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Photo Credit: Robert Nagle, Vlore, Money Lenders,1997

At their height in November 1996, a series of Albanian “Ponzi” schemes held money equal to almost half of the country’s total GDP. The schemes were fronted by a series of companies and charitable foundations that sprung up in newly capitalist Albania and offered monthly interest rates on deposits. Over half of the population rushed to invest in the schemes, some of which promised to triple an investor’s money in three months. The government itself ran advertisements for the schemes on state-run television. According to one observer, the country smelled and sounded like a slaughterhouse because of all the farmers selling off their livestock to invest in the schemes. It seemed as if everybody could get rich quick.

The collapse was predictably swift. On November 19th, 1996, the first scheme collapsed when it could no longer bring in enough deposits to pay previous depositors. Within four months, all the other major schemes had collapsed as well. Civil disorder, the collapse of the government, the looting of over one million weapons from state armories, 2,000 deaths, and an intervention by foreign armies all followed. For more information on the Ponzi schemes, look to this detailed yet digestible IMF paper analyzing their rise and fall, and Albania’s subsequent recovery.

A key lesson about corporate compliance from the extreme case of Albania is that strong corporate governance and ethics serve to mitigate risks that exceed the threat of any government sanctioned penalties.

In the case of Albania, the companies involved in the Ponzi scheme, most notably Vefa Holding, started out as genuine businesses that made real investments. After the fall of the Soviet Union, there was a desperate lack of governance and a very weak banking system. Vefa took deposits from people frustrated with the slow-moving banks and made investments in some legitimate businesses, along with some less legitimate lines of work. But from all indications, Vefa was not started with the intention of scamming people out of money. However, as other similar businesses opened, Vefa decided to compete with them in order to continue attracting depositors by raising interest rates. This decision set Vefa on a risky and unethical path to ultimately becoming a Ponzi scheme. Greater appreciation for corporate governance and business ethics generally, might have prevented this mistake or at least the scale of it.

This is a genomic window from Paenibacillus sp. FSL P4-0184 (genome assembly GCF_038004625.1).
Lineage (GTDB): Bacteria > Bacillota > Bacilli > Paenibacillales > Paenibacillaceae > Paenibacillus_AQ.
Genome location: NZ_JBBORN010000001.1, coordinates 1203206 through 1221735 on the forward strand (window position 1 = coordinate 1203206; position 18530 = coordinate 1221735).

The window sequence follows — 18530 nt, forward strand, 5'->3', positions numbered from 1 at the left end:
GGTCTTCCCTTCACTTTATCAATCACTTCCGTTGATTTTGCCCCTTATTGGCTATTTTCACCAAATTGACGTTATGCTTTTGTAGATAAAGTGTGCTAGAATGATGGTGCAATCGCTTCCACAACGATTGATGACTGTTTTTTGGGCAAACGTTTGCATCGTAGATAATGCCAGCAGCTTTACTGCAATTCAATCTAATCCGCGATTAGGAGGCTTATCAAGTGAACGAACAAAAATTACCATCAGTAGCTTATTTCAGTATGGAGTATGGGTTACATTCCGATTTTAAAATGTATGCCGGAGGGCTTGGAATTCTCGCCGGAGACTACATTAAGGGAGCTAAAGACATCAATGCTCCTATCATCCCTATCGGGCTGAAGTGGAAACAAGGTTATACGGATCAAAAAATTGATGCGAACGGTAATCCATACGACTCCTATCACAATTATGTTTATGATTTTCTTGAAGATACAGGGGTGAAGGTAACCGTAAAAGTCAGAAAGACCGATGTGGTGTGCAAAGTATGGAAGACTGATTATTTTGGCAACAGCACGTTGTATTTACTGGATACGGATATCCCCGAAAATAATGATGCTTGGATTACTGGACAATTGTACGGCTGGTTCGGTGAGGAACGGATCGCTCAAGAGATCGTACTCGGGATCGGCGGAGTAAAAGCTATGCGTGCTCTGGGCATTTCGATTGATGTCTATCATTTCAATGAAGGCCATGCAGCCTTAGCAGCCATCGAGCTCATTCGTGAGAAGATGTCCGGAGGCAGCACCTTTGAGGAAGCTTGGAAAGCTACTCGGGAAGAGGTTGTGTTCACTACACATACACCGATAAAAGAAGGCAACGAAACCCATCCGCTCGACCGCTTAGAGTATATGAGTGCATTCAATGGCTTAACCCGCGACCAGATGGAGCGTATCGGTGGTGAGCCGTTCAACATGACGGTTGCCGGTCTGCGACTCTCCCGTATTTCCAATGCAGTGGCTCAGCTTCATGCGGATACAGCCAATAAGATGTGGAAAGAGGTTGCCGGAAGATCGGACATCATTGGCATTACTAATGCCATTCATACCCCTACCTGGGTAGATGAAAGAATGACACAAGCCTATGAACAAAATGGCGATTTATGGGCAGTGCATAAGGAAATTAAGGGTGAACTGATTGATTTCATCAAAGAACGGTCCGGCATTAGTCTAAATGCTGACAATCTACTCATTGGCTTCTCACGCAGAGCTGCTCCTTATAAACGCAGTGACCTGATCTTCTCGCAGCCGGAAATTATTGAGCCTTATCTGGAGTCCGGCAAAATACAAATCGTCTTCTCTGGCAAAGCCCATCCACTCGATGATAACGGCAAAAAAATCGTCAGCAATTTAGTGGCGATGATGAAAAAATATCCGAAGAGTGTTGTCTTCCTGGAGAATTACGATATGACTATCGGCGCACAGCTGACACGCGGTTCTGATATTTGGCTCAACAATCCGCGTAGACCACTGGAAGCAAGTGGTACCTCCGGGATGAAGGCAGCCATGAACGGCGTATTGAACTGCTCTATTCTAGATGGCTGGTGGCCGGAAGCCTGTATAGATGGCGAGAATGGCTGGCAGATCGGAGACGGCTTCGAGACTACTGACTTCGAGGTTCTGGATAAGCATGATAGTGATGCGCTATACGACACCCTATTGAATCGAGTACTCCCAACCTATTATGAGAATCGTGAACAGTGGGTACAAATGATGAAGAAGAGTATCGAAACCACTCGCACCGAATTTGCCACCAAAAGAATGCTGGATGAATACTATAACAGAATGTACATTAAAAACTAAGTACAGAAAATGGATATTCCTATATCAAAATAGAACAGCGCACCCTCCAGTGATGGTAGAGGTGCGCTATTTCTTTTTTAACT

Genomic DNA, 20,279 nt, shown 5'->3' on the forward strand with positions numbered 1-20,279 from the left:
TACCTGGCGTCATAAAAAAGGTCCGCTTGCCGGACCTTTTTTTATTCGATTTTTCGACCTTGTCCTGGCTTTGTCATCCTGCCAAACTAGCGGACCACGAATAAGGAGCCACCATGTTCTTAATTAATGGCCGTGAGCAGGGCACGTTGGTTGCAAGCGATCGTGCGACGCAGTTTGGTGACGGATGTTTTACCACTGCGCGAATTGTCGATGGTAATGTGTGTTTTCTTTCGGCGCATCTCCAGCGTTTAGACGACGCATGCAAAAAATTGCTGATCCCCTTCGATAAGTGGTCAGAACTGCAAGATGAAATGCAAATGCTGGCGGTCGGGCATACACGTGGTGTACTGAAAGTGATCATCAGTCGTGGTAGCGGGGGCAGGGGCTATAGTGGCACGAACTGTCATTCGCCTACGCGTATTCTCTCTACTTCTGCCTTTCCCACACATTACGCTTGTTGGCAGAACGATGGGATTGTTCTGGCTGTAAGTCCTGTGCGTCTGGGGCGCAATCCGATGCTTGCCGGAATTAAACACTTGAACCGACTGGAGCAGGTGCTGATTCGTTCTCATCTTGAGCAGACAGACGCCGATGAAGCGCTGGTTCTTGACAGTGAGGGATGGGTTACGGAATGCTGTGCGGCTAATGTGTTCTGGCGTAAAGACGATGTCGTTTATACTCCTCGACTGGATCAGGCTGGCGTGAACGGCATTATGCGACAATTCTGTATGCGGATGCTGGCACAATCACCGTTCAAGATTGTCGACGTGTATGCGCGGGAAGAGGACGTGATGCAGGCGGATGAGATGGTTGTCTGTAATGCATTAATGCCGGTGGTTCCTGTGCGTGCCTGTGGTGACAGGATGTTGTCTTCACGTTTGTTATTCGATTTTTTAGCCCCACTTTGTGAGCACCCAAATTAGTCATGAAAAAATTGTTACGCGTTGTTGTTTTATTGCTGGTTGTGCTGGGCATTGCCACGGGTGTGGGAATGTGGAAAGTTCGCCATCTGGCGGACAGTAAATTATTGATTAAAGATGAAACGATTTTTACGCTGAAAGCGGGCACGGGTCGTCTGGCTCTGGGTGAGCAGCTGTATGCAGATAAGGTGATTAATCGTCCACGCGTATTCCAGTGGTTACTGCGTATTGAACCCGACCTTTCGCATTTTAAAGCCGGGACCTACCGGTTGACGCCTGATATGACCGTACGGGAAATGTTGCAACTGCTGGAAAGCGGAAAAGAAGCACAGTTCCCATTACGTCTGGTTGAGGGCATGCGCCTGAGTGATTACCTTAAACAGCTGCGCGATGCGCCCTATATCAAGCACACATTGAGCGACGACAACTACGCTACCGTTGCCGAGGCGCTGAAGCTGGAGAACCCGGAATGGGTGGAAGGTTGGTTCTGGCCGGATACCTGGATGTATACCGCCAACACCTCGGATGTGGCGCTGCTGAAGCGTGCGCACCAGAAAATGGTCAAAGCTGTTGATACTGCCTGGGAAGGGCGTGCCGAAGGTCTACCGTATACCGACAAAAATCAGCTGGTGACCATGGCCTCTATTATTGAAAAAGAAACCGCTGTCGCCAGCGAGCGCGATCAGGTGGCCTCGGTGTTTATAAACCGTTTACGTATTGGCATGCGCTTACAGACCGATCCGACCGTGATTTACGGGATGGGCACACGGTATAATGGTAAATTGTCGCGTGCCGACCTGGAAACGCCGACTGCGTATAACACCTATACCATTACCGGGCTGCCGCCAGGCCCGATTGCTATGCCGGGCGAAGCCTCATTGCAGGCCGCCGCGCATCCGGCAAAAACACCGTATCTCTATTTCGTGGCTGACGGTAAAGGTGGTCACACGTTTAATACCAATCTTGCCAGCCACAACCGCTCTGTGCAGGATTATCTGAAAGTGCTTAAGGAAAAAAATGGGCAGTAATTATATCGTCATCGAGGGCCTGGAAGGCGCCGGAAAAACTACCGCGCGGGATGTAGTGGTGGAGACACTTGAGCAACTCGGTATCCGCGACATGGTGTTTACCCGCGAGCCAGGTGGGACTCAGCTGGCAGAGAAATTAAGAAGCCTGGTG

This case also shows that investors (or in this case depositors) have a strong interest in robust corporate governance. The lack of government oversight meant that these Ponzi schemes faced no real risk of being sanctioned as they expanded into riskier territory. After the schemes collapsed, a new government formed and enacted major governance and regulatory reforms. One step Albania’s new government did not take was to promise to reimburse depositors who lost their savings. Governments rarely reimburse Ponzi scheme victims beyond the assets they are able to recover from the schemes directly. Investing in businesses without strong governance opens investors up to extreme financial risk.

Albania’s Ponzi schemes are still relevant now because similar schemes continue to pop up. For example, Sergei Mavrodi’s MMM Ponzi scheme, which ran rampant in Russia in the mid-90s, is now becoming increasingly popular throughout the global south, promising potential investors huge returns through bitcoin. In 2016, Mavrodi used a bitcoin Ponzi scheme to steal $50 million from three million Nigerians. Bitcoin is becoming a popular medium for Ponzi schemes because of public perception of Bitcoin as a complicated but extremely profitable investment. Similarly, schemers and scammers choose bitcoin because governments have not found a way to regulate cryptocurrencies or pursue cases of fraud and asset recovery as easily as they would in conventional financial systems.

These Ponzi schemes are extreme examples, but they make a strong case for the importance of corporate governance and ethics, especially as cryptocurrencies and other new technologies make the tracking of capital more complicated than ever.

Peter Glover is a Assistant Program Officer at CIPE